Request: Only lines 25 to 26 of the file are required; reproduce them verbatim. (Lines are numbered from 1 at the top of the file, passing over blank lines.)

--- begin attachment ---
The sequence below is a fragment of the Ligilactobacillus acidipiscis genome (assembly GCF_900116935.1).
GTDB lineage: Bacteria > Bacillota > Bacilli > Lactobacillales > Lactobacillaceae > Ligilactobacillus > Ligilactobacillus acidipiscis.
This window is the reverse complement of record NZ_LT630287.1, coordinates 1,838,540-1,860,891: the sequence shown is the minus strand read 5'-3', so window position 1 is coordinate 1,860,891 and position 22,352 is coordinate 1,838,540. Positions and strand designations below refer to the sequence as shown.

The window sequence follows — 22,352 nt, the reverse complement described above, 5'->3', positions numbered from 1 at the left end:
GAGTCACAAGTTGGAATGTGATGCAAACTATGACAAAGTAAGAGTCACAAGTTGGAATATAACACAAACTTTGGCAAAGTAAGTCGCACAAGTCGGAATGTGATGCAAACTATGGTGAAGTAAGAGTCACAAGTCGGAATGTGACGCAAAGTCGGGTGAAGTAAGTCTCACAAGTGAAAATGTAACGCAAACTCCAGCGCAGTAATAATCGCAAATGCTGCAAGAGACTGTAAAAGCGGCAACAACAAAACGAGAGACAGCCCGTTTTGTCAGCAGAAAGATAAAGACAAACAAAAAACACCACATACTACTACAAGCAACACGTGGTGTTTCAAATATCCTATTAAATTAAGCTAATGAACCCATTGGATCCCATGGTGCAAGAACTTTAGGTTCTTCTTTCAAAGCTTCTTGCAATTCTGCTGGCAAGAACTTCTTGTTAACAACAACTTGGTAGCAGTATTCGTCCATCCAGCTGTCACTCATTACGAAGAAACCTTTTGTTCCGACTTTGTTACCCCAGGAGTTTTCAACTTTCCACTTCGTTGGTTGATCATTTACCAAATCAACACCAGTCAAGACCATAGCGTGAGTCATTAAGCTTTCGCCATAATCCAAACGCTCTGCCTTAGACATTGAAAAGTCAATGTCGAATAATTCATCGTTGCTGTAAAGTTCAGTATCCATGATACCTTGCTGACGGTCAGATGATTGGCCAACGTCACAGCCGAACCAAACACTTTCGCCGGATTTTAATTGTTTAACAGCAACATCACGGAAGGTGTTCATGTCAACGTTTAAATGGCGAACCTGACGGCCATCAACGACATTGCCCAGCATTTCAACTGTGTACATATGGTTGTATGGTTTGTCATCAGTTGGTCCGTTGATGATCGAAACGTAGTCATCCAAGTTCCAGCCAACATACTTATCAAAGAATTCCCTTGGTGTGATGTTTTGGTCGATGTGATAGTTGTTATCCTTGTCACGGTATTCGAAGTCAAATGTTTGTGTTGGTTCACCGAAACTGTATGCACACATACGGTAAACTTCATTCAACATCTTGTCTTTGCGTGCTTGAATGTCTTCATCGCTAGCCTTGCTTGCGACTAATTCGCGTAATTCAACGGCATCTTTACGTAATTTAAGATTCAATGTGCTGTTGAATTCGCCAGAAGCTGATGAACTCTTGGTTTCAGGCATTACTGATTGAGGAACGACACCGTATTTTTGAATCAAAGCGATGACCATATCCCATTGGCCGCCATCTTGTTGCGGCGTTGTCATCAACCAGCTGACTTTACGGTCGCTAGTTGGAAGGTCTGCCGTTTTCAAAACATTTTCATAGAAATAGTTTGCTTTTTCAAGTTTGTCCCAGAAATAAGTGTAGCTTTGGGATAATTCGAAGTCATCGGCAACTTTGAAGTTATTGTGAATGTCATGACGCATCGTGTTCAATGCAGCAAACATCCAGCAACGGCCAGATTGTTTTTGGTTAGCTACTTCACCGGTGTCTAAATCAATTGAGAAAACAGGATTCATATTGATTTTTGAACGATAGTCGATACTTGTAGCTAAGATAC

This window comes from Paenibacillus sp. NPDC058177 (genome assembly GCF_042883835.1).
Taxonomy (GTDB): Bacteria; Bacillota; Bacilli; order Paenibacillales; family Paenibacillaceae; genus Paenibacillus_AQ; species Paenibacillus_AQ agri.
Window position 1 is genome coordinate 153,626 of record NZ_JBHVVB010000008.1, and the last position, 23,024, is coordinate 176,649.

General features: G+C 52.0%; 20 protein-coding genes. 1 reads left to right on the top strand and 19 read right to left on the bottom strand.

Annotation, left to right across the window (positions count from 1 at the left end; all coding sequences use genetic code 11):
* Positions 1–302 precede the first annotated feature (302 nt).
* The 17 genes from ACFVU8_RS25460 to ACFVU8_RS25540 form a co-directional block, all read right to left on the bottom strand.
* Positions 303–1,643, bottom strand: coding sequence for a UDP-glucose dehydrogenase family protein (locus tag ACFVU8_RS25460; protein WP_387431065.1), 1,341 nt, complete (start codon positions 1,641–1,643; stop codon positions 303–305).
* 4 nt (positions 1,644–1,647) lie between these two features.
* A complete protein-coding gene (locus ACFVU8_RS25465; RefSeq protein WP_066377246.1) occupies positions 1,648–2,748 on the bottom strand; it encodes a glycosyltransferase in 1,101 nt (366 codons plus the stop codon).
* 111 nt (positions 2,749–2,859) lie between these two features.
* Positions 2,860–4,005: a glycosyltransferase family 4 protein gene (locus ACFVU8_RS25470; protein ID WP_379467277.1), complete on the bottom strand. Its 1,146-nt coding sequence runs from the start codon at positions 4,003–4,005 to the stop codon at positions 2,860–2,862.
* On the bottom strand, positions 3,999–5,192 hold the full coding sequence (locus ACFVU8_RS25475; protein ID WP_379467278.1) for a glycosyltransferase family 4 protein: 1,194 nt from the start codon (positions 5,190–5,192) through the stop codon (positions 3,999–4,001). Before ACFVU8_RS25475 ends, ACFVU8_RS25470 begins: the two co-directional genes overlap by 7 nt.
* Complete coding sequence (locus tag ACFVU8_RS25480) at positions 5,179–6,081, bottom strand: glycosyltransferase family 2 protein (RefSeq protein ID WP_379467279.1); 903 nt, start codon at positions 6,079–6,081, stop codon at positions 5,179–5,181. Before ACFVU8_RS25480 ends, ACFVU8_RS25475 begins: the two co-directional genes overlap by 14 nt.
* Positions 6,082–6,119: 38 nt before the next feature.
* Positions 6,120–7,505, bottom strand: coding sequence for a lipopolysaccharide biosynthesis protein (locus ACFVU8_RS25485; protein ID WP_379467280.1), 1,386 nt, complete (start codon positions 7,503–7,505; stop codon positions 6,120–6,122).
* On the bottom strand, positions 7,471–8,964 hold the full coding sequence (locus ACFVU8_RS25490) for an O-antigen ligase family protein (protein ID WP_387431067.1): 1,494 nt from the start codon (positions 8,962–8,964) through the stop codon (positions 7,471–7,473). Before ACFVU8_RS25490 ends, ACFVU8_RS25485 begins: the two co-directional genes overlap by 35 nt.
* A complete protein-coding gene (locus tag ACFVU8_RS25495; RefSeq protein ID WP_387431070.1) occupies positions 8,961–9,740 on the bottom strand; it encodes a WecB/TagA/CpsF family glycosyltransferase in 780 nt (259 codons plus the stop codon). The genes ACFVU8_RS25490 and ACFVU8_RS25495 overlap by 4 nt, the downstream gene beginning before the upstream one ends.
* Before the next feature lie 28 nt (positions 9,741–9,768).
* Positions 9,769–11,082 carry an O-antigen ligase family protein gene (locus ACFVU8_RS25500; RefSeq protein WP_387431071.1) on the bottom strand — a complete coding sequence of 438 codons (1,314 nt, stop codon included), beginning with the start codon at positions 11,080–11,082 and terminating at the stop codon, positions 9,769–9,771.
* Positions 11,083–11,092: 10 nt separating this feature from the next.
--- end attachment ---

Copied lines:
* Positions 9,769–11,082 carry an O-antigen ligase family protein gene (locus ACFVU8_RS25500; RefSeq protein WP_387431071.1) on the bottom strand — a complete coding sequence of 438 codons (1,314 nt, stop codon included), beginning with the start codon at positions 11,080–11,082 and terminating at the stop codon, positions 9,769–9,771.
* Positions 11,083–11,092: 10 nt separating this feature from the next.